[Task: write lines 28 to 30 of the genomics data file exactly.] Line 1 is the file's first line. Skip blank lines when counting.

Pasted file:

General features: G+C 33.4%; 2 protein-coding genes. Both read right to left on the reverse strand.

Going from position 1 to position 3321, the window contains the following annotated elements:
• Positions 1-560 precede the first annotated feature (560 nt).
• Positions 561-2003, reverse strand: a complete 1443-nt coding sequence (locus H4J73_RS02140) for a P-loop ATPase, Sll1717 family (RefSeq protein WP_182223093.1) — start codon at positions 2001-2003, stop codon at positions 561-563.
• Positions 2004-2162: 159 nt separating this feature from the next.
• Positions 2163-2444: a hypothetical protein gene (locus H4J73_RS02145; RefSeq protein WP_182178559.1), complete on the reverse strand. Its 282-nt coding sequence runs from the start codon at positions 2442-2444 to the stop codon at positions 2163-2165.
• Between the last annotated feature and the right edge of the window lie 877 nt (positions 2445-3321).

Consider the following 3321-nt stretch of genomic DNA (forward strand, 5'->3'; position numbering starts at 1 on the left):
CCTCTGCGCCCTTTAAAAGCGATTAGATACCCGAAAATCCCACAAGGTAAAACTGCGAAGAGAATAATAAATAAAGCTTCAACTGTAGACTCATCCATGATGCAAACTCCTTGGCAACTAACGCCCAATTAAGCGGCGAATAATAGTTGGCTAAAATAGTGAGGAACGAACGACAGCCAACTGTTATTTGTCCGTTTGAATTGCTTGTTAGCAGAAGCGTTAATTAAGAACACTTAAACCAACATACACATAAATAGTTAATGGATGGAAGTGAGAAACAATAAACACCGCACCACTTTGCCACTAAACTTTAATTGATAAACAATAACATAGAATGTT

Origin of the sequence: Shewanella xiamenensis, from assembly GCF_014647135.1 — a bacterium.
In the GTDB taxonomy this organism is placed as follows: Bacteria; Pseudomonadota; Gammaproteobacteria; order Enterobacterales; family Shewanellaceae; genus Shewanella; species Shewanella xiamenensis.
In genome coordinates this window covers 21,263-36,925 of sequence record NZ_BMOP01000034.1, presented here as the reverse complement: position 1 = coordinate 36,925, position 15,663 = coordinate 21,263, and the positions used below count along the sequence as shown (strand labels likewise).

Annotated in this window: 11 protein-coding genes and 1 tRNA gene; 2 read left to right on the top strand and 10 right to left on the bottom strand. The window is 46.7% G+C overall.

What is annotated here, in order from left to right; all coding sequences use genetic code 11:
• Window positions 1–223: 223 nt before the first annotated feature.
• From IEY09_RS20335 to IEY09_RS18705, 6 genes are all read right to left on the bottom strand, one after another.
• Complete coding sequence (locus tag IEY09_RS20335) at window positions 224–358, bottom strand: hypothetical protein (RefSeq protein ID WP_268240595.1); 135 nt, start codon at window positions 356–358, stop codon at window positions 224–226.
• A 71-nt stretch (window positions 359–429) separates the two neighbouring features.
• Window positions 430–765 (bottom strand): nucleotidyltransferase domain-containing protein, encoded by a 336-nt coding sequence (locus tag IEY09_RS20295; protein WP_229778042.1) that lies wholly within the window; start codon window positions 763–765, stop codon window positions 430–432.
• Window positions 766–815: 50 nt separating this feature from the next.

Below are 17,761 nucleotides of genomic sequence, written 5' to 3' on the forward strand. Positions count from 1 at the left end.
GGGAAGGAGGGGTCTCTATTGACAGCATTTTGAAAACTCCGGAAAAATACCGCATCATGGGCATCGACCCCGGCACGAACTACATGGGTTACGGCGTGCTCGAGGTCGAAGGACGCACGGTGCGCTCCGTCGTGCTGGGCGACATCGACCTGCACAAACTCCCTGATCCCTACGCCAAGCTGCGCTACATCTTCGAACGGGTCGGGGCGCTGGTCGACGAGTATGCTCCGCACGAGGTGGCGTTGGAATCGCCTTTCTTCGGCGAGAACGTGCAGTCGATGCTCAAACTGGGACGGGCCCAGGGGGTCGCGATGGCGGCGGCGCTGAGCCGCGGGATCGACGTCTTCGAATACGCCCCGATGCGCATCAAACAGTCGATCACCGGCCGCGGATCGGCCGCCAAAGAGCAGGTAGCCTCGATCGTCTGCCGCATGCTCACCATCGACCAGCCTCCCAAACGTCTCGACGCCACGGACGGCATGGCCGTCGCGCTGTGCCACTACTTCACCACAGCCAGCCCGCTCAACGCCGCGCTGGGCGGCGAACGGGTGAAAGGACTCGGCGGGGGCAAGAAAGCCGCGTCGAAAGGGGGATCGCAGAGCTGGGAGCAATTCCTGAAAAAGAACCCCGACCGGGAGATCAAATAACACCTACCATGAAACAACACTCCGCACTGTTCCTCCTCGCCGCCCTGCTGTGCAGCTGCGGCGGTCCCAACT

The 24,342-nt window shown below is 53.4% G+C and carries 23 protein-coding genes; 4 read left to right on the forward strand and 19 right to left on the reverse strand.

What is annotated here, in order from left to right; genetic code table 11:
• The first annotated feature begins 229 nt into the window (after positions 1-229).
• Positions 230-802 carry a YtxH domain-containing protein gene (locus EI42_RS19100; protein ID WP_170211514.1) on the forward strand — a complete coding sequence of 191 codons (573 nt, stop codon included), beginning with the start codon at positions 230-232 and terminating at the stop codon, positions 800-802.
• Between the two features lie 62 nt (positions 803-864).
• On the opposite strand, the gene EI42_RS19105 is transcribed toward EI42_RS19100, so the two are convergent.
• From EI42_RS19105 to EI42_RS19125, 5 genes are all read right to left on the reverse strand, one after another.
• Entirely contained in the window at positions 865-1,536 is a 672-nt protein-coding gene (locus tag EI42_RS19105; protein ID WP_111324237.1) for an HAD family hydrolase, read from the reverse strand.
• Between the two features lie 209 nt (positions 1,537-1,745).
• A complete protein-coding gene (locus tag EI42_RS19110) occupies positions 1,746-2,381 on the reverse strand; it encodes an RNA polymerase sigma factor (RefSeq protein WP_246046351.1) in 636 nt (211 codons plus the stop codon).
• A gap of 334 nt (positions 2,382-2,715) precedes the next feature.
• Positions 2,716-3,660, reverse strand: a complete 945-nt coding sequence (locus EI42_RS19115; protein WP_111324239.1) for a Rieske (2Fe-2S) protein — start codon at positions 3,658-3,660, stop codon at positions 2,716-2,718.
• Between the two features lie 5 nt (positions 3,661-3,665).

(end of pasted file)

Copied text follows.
• On the opposite strand, the gene EI42_RS19105 is transcribed toward EI42_RS19100, so the two are convergent.
• From EI42_RS19105 to EI42_RS19125, 5 genes are all read right to left on the reverse strand, one after another.
• Entirely contained in the window at positions 865-1,536 is a 672-nt protein-coding gene (locus tag EI42_RS19105; protein ID WP_111324237.1) for an HAD family hydrolase, read from the reverse strand.